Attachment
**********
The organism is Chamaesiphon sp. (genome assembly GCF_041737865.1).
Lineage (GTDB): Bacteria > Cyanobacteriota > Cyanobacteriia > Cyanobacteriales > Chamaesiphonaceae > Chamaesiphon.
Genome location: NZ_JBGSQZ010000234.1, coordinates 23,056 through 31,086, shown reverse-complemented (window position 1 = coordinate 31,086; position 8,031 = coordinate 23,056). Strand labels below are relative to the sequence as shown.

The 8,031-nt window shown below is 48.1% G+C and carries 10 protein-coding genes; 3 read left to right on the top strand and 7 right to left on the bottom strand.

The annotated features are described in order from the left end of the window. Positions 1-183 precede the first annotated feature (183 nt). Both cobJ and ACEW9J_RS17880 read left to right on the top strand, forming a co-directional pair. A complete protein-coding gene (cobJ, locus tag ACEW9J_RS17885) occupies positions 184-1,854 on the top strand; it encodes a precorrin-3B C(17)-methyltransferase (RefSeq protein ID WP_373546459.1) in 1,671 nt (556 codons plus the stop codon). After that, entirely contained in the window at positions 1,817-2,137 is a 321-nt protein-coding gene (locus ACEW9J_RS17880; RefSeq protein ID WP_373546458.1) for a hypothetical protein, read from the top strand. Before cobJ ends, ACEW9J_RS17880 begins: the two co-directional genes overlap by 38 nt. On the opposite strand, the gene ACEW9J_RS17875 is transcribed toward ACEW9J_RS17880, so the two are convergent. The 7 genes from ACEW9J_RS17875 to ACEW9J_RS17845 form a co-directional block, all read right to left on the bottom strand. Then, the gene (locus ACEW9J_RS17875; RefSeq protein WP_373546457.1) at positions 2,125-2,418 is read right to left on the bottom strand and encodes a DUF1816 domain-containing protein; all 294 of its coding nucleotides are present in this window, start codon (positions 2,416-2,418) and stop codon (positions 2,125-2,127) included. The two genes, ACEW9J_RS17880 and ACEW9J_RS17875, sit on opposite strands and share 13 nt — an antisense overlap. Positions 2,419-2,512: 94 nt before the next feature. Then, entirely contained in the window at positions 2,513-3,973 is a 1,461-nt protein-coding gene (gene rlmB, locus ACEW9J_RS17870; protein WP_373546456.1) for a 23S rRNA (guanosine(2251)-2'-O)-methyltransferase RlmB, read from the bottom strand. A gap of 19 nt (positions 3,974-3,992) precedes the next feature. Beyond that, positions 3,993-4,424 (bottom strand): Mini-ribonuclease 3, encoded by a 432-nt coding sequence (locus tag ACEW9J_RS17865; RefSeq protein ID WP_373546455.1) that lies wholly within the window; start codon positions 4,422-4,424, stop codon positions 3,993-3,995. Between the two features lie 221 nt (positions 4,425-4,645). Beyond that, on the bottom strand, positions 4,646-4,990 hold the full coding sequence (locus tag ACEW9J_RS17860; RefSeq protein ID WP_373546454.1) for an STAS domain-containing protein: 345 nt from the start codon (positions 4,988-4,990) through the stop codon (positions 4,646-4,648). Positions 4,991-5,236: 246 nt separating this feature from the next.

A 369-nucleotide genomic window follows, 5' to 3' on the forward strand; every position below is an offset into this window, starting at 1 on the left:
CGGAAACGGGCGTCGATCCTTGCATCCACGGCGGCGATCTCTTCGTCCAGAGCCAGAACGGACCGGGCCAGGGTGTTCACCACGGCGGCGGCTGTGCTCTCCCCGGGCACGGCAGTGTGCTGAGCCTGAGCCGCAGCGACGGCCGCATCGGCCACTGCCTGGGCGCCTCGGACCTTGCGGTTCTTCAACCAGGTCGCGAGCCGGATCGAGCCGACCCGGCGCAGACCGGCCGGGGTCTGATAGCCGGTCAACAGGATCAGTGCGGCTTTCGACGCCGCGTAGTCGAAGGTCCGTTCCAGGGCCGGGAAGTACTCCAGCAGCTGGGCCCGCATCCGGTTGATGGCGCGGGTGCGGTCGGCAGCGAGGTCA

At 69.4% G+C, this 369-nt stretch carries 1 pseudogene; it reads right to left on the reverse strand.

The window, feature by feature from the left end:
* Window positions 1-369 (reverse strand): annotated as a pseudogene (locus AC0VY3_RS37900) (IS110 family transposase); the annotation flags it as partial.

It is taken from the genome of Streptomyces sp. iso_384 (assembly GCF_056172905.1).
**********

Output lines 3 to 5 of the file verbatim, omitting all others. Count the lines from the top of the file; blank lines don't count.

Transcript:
Genome location: NZ_JBGSQZ010000234.1, coordinates 23,056 through 31,086, shown reverse-complemented (window position 1 = coordinate 31,086; position 8,031 = coordinate 23,056). Strand labels below are relative to the sequence as shown.

The 8,031-nt window shown below is 48.1% G+C and carries 10 protein-coding genes; 3 read left to right on the top strand and 7 right to left on the bottom strand.

The annotated features are described in order from the left end of the window. Positions 1-183 precede the first annotated feature (183 nt). Both cobJ and ACEW9J_RS17880 read left to right on the top strand, forming a co-directional pair. A complete protein-coding gene (cobJ, locus tag ACEW9J_RS17885) occupies positions 184-1,854 on the top strand; it encodes a precorrin-3B C(17)-methyltransferase (RefSeq protein ID WP_373546459.1) in 1,671 nt (556 codons plus the stop codon). After that, entirely contained in the window at positions 1,817-2,137 is a 321-nt protein-coding gene (locus ACEW9J_RS17880; RefSeq protein ID WP_373546458.1) for a hypothetical protein, read from the top strand. Before cobJ ends, ACEW9J_RS17880 begins: the two co-directional genes overlap by 38 nt. On the opposite strand, the gene ACEW9J_RS17875 is transcribed toward ACEW9J_RS17880, so the two are convergent. The 7 genes from ACEW9J_RS17875 to ACEW9J_RS17845 form a co-directional block, all read right to left on the bottom strand. Then, the gene (locus ACEW9J_RS17875; RefSeq protein WP_373546457.1) at positions 2,125-2,418 is read right to left on the bottom strand and encodes a DUF1816 domain-containing protein; all 294 of its coding nucleotides are present in this window, start codon (positions 2,416-2,418) and stop codon (positions 2,125-2,127) included. The two genes, ACEW9J_RS17880 and ACEW9J_RS17875, sit on opposite strands and share 13 nt — an antisense overlap. Positions 2,419-2,512: 94 nt before the next feature. Then, entirely contained in the window at positions 2,513-3,973 is a 1,461-nt protein-coding gene (gene rlmB, locus ACEW9J_RS17870; protein WP_373546456.1) for a 23S rRNA (guanosine(2251)-2'-O)-methyltransferase RlmB, read from the bottom strand. A gap of 19 nt (positions 3,974-3,992) precedes the next feature. Beyond that, positions 3,993-4,424 (bottom strand): Mini-ribonuclease 3, encoded by a 432-nt coding sequence (locus tag ACEW9J_RS17865; RefSeq protein ID WP_373546455.1) that lies wholly within the window; start codon positions 4,422-4,424, stop codon positions 3,993-3,995. Between the two features lie 221 nt (positions 4,425-4,645). Beyond that, on the bottom strand, positions 4,646-4,990 hold the full coding sequence (locus tag ACEW9J_RS17860; RefSeq protein ID WP_373546454.1) for an STAS domain-containing protein: 345 nt from the start codon (positions 4,988-4,990) through the stop codon (positions 4,646-4,648). Positions 4,991-5,236: 246 nt separating this feature from the next.